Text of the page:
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Arnold Wesker: Was his career a story of success or failure? (©Cecil Beaton/Condé Nast via Getty Images)

Arnold Wesker’s greatest plays return again and again to one question: are they about hope or defeat and failure? “All his plays end in disappointment,” said Margaret Drabble, who first saw Roots as a student a Cambridge, but his characters “keep on trying”. At the end of Chicken Soup with Barley (1958) Ronnie Kahn turns on his mother Sarah and says, “The family you always wanted has disintegrated, and the great ideal you always cherished has exploded in front of your eyes.” However, it is Sarah who is given the last words: “Ronnie, if you don’t care you’ll die.”

At the climax of Roots (1959), Beatie Bryant’s family have been waiting for her boyfriend, the same Ronnie Kahn, to arrive. He doesn’t come and they turn on her, her head filled “wi’ high-class squit” and pretentious ideas about art and learning. “I got no roots in nothing,” she responds. “I come from a family of farm labourers yet I ent got no roots — just like town people — just a mass o’ nothin’.” But then she finds her own voice and ends, “I’m beginning, on my own two feet — I’m beginning . . .”

The third work of the Wesker trilogy, I’m Talking About Jerusalem (1960), is about the attempt by Ronnie’s sister Ada and her husband Dave to make a new life for themselves in the country. It comes to nothing. Dave reflects, “Here I’ve been, comrade citizen, presenting my offerings, and the world’s rejected them.” Already, at the very beginning of his career, Wesker was asking the question that haunted him for more than 50 years. As he presented his “offerings” had the world “rejected them”? After his death in April, what do we make of his legacy? Was his career essentially a story of success or failure?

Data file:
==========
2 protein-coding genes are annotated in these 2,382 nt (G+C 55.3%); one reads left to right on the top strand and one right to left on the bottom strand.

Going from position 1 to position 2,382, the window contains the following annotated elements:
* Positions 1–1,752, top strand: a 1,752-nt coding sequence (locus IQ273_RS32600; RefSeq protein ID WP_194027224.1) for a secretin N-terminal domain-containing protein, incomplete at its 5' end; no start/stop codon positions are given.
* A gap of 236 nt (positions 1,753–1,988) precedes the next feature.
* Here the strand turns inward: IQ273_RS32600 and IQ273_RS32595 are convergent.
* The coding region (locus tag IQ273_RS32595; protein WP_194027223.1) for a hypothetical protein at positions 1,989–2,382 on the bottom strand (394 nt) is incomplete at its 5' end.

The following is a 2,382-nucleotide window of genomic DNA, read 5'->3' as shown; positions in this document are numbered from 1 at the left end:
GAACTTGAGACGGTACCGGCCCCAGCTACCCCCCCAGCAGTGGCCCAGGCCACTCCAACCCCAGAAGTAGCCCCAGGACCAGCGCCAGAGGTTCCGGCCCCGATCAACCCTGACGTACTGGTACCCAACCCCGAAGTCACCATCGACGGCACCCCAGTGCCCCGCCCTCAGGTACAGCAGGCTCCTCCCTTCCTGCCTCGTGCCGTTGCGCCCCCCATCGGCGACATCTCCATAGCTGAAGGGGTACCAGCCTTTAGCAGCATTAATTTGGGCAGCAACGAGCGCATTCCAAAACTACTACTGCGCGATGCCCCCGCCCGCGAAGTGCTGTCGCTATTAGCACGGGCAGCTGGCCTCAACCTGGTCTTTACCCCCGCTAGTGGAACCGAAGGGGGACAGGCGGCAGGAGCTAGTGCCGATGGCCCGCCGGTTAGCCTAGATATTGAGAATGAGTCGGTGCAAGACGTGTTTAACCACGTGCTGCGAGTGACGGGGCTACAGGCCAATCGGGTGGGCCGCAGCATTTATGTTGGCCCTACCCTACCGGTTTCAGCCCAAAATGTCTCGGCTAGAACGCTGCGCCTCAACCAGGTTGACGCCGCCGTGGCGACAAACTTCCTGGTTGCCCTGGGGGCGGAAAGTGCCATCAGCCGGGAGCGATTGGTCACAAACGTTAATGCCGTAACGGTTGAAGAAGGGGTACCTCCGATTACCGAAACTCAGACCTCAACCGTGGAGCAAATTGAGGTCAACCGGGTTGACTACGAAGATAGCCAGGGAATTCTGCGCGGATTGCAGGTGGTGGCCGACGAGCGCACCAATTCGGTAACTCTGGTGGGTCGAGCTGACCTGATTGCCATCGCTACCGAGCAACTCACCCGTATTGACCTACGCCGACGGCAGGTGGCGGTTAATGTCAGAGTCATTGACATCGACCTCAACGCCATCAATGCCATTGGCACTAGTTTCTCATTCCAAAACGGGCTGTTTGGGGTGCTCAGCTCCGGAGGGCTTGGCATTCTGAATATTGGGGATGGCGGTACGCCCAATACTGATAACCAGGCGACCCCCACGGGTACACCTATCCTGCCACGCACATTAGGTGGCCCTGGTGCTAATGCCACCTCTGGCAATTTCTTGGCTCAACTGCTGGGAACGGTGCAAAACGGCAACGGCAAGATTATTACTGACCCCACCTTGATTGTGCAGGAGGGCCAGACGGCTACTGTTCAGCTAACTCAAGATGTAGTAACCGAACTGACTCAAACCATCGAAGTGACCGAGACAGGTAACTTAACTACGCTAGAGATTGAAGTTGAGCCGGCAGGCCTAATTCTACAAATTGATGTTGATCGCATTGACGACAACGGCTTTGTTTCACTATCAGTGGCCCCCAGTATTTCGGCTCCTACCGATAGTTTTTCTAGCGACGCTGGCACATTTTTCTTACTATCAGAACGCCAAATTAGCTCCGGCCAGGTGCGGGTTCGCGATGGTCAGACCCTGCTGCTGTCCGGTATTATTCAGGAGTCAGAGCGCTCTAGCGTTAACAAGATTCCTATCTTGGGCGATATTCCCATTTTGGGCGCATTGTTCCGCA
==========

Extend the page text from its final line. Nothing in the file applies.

But we shouldn’t personalise this. What is missing here are the larger cultural questions which Wesker’s career raises, questions about class, politics and Jewishness in British postwar culture that have generally gone unasked in all the tributes and obituaries. The highpoint of Wesker’s career, the five years between writing The Kitchen (1957) and the production of Chips with Everything (1962), were not just the story of one playwright finding his voice, but of a whole new generation of writers: the so-called “Angry Young Men”, on the Left, debating the issues raised in 1956 by Hungary and Suez, the collapse of faith in Soviet Communism, the end of Empire, the decline of Britain as a great power.

Like Wesker, many of these writers were from working-class backgrounds and were on the Left, emerging after almost a decade of political failure by Labour. They produced new drama, but above all new kinds of voices: working-class characters like Wesker’s kitchen workers, poor East Enders like the Kahns, agricultural labourers like the Bryants, and conscripts doing their military service. And many of these writers and characters, like Wesker, were from the Jewish East End.
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